The subject of migrants at the U.S.-Mexico border conjures images of people from Latin America, particularly Central America, who are fleeing poverty and violence. However, the dynamics of migration into the U.S. are changing. Increasingly, many migrants crossing the border are from nations in Africa and the Caribbean, particularly Haiti, making asylum seekers and the border a Black issue as well.
President Donald Trump’s stance on immigration could hardly be less welcoming. During the 2016 presidential campaign, he pledged to build a wall across the entire southern border, deport all undocumented immigrants, and restrict legal immigration—including instituting a “complete and total shutdown” of Muslims entering the United States. He has yet to deliver on the most draconian of these promises, but there’s no denying that his administration has made border security and immigration enforcement top priority
Marilyne Tatang, 23, crossed nine borders in two months to reach Mexico from the West African nation of Cameroon, fleeing political violence after police torched her house, she said.
She plans to soon take a bus north for four days and then cross a tenth border, into the United States. She is not alone – a record number of fellow Africans are flying to South America and then traversing thousands of miles of highway and a treacherous tropical rainforest to reach the United States.
American conservative commentator and political activist Candace Owens is known for her pro-Trump activism and her criticism of the Democratic Party. In a tweet that is trending on Twitter, Owens claimed that Nigerian-Americans are the most successful ethnic group in the United States; more successful than blacks of over-privileged America.
Nigerian-Americans are the most successful ethnic group in the U.S!
If you want to know how it’s possible that blacks who come from under-developed Africa, keep outperforming blacks from overprivileged America— it’s bc they weren’t exposed to the Democrat parasite of victimhood!
Facing persecution, violence, lack of health care and myriad other barriers to safety, millions of refugees leave home each year seeking a better life in a different country. As of 2017, more than 2 million Somalis have been displaced, in one of the world’s worst refugee crises, according to the United Nations refugee agency.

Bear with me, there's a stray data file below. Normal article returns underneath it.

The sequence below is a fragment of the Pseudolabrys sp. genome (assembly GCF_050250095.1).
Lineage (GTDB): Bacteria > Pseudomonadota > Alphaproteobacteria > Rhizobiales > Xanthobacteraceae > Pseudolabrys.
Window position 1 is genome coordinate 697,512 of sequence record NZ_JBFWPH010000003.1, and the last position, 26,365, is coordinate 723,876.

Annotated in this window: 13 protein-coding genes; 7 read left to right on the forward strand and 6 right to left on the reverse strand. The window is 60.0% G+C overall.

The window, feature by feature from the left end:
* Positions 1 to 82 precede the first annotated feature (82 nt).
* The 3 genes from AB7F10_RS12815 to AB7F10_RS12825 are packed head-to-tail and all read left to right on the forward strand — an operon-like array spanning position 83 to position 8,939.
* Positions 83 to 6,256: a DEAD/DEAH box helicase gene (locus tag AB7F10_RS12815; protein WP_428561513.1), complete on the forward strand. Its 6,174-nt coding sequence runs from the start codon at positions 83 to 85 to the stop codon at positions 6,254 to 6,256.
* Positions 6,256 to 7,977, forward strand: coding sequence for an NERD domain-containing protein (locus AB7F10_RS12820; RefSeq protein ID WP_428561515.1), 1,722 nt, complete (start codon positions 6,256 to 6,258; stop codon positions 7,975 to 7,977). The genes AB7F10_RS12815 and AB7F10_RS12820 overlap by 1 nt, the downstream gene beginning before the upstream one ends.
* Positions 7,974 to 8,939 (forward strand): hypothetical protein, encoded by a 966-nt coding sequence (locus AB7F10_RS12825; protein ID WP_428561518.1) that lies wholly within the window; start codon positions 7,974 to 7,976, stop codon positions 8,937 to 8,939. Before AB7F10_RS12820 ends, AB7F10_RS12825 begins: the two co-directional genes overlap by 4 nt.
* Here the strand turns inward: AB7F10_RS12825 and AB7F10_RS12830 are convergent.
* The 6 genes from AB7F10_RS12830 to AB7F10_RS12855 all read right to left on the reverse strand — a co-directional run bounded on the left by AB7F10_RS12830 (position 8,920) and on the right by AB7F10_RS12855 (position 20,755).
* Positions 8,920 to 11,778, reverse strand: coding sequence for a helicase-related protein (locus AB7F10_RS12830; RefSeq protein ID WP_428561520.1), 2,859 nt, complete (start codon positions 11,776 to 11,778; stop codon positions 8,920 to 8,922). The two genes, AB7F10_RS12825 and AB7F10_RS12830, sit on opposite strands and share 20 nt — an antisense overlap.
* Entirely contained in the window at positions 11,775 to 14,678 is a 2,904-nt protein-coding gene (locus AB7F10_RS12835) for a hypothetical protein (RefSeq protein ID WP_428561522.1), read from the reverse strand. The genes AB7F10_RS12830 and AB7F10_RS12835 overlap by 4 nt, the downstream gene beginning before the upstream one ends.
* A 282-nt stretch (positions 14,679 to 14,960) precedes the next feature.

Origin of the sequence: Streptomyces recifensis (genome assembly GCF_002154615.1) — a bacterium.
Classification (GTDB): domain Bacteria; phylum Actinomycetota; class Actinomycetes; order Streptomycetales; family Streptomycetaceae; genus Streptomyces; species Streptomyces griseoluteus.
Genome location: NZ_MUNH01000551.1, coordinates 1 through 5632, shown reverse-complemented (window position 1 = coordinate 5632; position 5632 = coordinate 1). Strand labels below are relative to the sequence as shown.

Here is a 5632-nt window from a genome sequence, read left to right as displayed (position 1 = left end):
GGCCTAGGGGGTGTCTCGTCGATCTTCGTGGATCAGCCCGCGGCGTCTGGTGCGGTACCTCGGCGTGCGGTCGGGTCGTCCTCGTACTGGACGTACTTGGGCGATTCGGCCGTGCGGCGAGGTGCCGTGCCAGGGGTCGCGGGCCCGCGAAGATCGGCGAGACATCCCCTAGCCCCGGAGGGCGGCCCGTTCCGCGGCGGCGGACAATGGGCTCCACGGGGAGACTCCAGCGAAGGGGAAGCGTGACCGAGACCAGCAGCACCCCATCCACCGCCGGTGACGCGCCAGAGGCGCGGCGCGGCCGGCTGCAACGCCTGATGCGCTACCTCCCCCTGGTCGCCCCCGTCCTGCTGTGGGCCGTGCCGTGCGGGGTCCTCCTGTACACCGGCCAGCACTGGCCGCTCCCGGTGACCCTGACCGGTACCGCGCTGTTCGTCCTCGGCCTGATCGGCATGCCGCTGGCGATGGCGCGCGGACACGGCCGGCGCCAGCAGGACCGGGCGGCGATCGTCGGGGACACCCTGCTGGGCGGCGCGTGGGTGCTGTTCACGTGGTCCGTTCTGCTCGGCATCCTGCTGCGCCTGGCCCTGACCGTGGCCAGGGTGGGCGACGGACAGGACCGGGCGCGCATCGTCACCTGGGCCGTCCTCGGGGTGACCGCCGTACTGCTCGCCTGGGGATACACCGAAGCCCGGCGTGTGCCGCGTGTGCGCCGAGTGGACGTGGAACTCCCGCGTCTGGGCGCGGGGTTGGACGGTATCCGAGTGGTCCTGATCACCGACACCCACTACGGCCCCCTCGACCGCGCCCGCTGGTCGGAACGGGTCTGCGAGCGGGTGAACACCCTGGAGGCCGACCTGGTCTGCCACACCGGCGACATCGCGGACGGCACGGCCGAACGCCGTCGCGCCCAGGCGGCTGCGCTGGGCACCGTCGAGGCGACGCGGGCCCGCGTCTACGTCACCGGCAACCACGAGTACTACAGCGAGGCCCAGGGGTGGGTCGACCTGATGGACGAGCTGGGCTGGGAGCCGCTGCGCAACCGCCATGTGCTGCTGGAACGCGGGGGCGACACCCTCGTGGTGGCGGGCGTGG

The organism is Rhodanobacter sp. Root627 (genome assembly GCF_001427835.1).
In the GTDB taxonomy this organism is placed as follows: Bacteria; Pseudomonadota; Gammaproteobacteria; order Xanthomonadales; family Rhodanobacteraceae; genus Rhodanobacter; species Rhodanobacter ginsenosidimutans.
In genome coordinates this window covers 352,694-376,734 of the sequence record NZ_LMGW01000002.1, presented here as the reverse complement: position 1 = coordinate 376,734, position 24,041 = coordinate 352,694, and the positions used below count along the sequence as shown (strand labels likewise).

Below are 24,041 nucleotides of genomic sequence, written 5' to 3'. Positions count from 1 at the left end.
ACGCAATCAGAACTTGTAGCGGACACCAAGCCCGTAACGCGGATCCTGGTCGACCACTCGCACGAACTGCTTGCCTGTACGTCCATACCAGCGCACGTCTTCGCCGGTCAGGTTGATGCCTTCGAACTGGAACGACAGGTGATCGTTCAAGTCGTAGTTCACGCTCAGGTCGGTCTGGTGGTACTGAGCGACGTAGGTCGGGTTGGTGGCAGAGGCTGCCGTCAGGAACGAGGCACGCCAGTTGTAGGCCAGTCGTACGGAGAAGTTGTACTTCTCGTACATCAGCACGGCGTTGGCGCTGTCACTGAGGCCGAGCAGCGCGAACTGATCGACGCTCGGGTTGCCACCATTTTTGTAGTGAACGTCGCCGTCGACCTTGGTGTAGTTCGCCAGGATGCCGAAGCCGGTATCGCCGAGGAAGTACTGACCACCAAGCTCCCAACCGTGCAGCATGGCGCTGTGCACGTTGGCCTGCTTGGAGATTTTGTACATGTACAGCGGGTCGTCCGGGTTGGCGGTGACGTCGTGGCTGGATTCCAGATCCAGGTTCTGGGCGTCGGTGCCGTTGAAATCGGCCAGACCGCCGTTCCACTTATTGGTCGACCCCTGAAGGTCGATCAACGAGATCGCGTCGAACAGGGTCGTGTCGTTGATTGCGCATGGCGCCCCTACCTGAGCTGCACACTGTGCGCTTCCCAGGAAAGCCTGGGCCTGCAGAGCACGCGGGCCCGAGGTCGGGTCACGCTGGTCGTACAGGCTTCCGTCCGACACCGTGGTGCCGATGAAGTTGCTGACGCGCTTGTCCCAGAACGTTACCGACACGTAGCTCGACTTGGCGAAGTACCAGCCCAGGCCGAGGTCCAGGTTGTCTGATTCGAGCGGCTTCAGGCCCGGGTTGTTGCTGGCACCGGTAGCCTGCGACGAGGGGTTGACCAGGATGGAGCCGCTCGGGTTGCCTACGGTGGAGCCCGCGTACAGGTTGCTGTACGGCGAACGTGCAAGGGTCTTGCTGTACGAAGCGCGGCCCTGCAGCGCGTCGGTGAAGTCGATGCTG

Earlier this year I was at my local gas station at 6 a.m. stocking up on caffeine for the daily commute. I joked with the young Ethiopian attendant about how haggard he looked and how happy he must be to get some rest after a graveyard shift.
Refugees often say that war feels like a wave of violence washing over them, leaving behind death and destruction. The feeling was no different for Katra Ali Hethar, who fled war-torn Somalia in 1991 with her nine small children.
Until the United States establishes and articulates clear rules, the crisis at the border will continue.
By David Frum
A 25-year-old man from El Salvador tried to swim with his daughter across the Rio Grande to Brownsville, Texas. Father and daughter were caught in the current, and drowned. Their bodies washed ashore on the Mexican side of the river, in an image that has seized the attention of the world.
Cheers erupted and hundreds of Somali flags cut through the humid Minnesota night, waving wildly as Walz read from his proclamation celebrating Somalia Independence Day and Week. Observed annually in Somalia on July 1, the date celebrates the unification of the Trust Territory of Somalia (the former Italian Somalia) and the State of Somalia (the former British Somaliland) on July 1, 1960, which formed the Somali Republic.
A shelter in Buffalo, New York, operated by health center, Jericho Road, has been providing recent arrivals from the Democratic Republic of the Congo medical aid, legal services, and educational opportunities.
Temitayo “Tayo” Bakare is 35-years-old with a family and a job as clinical director of pharmacy at CoxHealth in Springfield. But her life began thousands of miles away in Africa. She learned to be on her own at a time when many children in the United States are just beginning to test the waters of independence with their parents close by. She grew up in Nigeria and remembers a fun childhood there.
In 1991, civil war broke out in Somalia. It’s a relatively young country, with only 59 years of independence since British rule. At the time, Abdi Tarey was five years old. His father was in the military and things became very dangerous for his family.
Through the winter, the families streamed into Portland, bringing stories of violence and persecution in their home countries in central Africa. Portland’s shelter for homeless families soon filled to capacity, so the city put mats on the floor of a Salvation Army gym for 80 more people. Then that, too, wasn’t enough. This month, 250 migrants from Africa arrived in this northeastern city of roughly 67,000 residents in the span of just a week, overflowing the overflow space and forcing Portland to hastily convert a basketball arena into an emergency shelter. Continue reading “Maine Needed New, Young Residents. African Migrants Began Arriving by the Dozens”→
Growing up as the son of a Sierra Leonean refugee in Egypt during the 1990s wasn’t easy. My father couldn’t return to his homeland because of a brutal civil war, and although my mother was an Egyptian citizen, Egypt’s patrilineal citizenship laws meant my father and my sister and I were never considered Egyptian.